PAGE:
Prime Minister Benjamin Netanyahu is amused and even emboldened by the protests against him, his son said Monday, branding the demonstrators “aliens,” before backtracking.
In an interview with Galey Israel, Yair Netanyahu said he shows his father “select clips” from the anti-Netanyahu demonstrations, which have been held several times a week across the country and outside the Prime Minister’s Residence in Jerusalem.
Thousands of Israelis have come out to demonstrate against the prime minister this summer, calling on him to resign over corruption allegations and his handling of the coronavirus pandemic.
“I try not to show him too-crass things from the protests, because in the end it is unpleasant, but you know, it entertains him, the truth is that it even gives him some strength,” the younger Netanyahu said.
He differentiated between his father and the late Likud leader Menachem Begin, who stepped down amid mass protests over his handling of the 1982 Lebanon War.
“My father’s a strong man. It makes him laugh,” Netanyahu said. “He sees what we all see — these aliens at the protests. It makes him laugh, like entertainment.”
He later added on Twitter: “When I spoke about ‘aliens,’ at the left-wing protests in Jerusalem, I meant those who are dressed up as aliens and UFOs, those who strip, those who dress up as genitals, those who brandish crude signs, those who put a spaghetti pot on their heads and those dressed up as Spider-Man. There are too many of these, and it’s funny.
“The rest is really not funny — the incitement and the explicit calls for murder that are intensifying each day and breaking records in terms of the ceaseless encouragement of the media.”
Likud coalition chairman Miki Zohar, asked in a TV interview later Monday if he shared Yair Netanyahu’s “aliens” assessment, said: “I’ll say one thing about those demonstrators. They’re not gathering… to shout about their difficulties and their problems. They are anarchists, most of them funded [to demonstrate]…. They are prepared to infect the entire state of Israel with coronavirus for the sake of their exhibition of hatred. They are very dangerous people. And some of them speak very violently, very dangerously.”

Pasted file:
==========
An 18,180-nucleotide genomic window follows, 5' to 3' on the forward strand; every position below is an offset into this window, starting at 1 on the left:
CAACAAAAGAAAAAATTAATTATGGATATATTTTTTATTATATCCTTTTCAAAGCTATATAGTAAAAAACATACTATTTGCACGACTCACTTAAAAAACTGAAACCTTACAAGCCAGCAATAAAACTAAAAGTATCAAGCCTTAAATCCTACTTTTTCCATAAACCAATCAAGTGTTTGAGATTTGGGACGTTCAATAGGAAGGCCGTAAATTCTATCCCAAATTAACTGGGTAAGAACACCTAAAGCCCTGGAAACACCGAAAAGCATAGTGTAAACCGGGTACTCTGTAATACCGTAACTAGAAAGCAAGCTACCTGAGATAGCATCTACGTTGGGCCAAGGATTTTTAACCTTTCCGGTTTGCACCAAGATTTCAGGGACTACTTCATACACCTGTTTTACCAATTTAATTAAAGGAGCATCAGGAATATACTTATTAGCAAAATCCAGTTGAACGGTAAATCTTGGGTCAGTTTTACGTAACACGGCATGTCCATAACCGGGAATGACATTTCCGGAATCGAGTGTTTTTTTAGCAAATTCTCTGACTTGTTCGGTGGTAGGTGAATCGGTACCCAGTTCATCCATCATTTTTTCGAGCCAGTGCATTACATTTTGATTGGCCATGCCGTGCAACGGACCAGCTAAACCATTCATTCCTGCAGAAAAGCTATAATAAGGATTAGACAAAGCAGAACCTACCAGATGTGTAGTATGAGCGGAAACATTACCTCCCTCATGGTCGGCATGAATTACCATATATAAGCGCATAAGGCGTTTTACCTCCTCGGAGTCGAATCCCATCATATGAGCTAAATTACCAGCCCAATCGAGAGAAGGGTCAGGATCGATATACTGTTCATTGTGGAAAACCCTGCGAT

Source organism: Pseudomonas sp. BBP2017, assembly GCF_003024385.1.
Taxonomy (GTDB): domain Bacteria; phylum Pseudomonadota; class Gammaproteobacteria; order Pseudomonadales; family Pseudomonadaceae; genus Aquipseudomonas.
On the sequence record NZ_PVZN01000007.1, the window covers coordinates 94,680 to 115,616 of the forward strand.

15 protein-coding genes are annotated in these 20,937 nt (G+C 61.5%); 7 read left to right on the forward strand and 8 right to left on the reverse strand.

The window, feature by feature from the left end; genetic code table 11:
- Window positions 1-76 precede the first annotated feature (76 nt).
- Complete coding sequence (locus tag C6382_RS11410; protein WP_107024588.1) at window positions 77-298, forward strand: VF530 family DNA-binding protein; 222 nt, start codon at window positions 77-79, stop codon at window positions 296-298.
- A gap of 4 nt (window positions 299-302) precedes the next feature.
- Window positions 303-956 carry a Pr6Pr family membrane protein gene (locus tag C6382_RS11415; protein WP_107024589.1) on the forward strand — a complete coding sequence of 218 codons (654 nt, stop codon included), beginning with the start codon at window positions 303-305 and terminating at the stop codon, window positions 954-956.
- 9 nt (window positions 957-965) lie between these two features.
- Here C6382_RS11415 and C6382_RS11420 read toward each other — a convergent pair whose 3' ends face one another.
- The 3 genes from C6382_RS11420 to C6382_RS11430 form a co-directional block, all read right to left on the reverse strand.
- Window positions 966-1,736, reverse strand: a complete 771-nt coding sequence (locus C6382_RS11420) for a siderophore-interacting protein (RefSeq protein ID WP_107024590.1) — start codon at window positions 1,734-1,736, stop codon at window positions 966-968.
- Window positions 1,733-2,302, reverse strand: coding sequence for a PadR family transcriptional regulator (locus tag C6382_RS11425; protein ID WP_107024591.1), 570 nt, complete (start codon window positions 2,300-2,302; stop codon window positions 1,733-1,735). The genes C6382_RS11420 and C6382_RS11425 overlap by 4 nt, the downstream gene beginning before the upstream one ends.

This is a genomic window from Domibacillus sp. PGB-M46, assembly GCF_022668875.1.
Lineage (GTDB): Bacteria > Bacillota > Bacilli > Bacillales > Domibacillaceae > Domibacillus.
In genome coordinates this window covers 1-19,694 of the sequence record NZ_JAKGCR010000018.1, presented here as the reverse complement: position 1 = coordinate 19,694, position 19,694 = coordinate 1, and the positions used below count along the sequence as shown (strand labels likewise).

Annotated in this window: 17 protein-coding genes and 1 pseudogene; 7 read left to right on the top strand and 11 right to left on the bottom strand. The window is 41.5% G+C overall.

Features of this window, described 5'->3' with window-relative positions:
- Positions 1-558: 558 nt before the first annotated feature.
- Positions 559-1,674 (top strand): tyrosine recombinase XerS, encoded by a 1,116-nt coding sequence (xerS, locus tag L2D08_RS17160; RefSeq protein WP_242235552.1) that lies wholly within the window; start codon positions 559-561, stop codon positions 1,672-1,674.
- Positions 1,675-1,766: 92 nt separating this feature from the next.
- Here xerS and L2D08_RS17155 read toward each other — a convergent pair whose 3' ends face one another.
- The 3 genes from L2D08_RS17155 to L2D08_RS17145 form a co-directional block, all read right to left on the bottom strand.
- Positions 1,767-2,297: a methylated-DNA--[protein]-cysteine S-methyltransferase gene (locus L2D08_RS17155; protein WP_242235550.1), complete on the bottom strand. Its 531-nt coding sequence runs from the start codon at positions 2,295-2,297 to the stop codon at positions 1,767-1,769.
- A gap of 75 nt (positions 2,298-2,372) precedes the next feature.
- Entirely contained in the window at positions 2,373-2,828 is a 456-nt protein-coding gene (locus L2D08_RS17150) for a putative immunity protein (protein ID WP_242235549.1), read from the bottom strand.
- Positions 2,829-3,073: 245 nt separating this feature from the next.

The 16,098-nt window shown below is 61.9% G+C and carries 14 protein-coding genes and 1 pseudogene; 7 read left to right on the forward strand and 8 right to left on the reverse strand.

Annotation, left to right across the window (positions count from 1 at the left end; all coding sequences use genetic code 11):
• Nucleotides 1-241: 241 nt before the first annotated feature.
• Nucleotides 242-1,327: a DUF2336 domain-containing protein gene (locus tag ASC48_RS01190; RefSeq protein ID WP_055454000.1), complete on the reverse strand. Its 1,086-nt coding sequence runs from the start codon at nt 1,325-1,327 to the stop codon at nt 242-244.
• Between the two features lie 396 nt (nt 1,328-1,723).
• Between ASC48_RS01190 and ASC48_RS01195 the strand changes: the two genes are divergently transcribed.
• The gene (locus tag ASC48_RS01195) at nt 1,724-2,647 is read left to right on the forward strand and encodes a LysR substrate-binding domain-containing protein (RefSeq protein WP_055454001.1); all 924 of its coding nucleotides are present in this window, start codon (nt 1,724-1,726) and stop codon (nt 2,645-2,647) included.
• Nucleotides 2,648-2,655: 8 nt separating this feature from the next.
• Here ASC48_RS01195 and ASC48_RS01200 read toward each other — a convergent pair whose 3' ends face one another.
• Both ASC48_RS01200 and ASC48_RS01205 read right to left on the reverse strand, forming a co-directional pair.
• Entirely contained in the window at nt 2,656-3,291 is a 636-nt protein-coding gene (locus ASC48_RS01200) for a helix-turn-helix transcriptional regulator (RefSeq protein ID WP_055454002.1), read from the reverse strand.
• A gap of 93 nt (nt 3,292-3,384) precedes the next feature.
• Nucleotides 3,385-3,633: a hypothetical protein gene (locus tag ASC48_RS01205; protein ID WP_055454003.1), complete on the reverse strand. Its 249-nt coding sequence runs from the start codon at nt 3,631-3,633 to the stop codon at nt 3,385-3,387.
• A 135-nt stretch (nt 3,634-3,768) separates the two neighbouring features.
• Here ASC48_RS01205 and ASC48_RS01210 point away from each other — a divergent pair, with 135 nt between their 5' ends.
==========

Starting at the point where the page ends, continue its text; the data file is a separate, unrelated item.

Organizers of the protests, in a statement, accused the prime minister’s son of dehumanizing them.
“For the family of the accused, we are not even human — aliens. This is not a prime minister, it’s a criminal suspect for whom the plight of his people is a source of amusement. The protests will continue to grow until he resigns,” they said.
Amir Haskel, a former senior Air Force officer and one of the organizers of the protests, told Channel 12 news, “I’m not an alien, and neither are my friends at the Balfour Street protests [outside the prime minister’s residence]. We are normal citizens, who care about what is happening in the country. It is sad that we have to campaign that there be someone in the prime minister’s residence who, rather than being amused, at the difficulties people are facing, is motivated to work harder on the people’s behalf.”
Opposition leader Yair Lapid (Yesh Atid) said he was backing the protests because they are “the most legitimate demonstrations by the most beautiful Israelis in the state, who are saying to Netanyahu, Enough. Go. Leave us. We won’t be lectured by the greatest promoter of hatred in the history of the state of Israel.”
The interview and subsequent clarification came a day after the Jerusalem Magistrate’s Court ordered Yair Netanyahu to take down a tweet identifying and doxing the leaders of the protest movement against his father. The younger Netanyahu had publicized the activists’ addresses and encouraged his 88,000-plus social media followers to picket their homes.
The court also told Yair Netanyahu to stop harassing the activists for six months, “in any form,” according to Hebrew-language media reports.
The prime minister has also condemned the demonstrations.
“I see an attempt to trample on democracy. There is a distortion of all the rules. Nobody restricts the demonstrations. On the contrary — they are accommodating toward them,” he said on Sunday. But, he added, “it’s a coronavirus incubator, there are rules that are not enforced, no one restricts it and no one has even tried to restrict it.”
Netanyahu has also several times derided the demonstrations as attracting a number of protesters equivalent to “a quarter of a Knesset seat” and accused the media of inflating their importance.
Yair Netanyahu maintains an outsize and inflammatory presence on social media.
On July 27 he apologized after facing a flurry of angry responses from Hindus who found one of his tweets offensive: He’d posted a picture of the Hindu goddess Durga with the face of Liat Ben Ari, the prosecutor in his father’s corruption cases, superimposed over the goddess’s face. Her many arms were also raised giving the middle finger.
Earlier this month the younger Netanyahu issued a laconic apology to journalist Dana Weiss for appearing to suggest the top news anchor had attained her position through sexual favors.
In February, he was accused of employing similar tactics to shame a female supporter of Blue and White chairman Benny Gantz, causing her to suffer online harassment.
He has also accused prominent politicians of engineering a coup against his father, claimed that Supreme Court Chief Justice Esther Hayut compared his dad to Hitler, and said that he wanted “all the Muslims [to] leave the Land of Israel,” which led him to be temporarily banned from Facebook.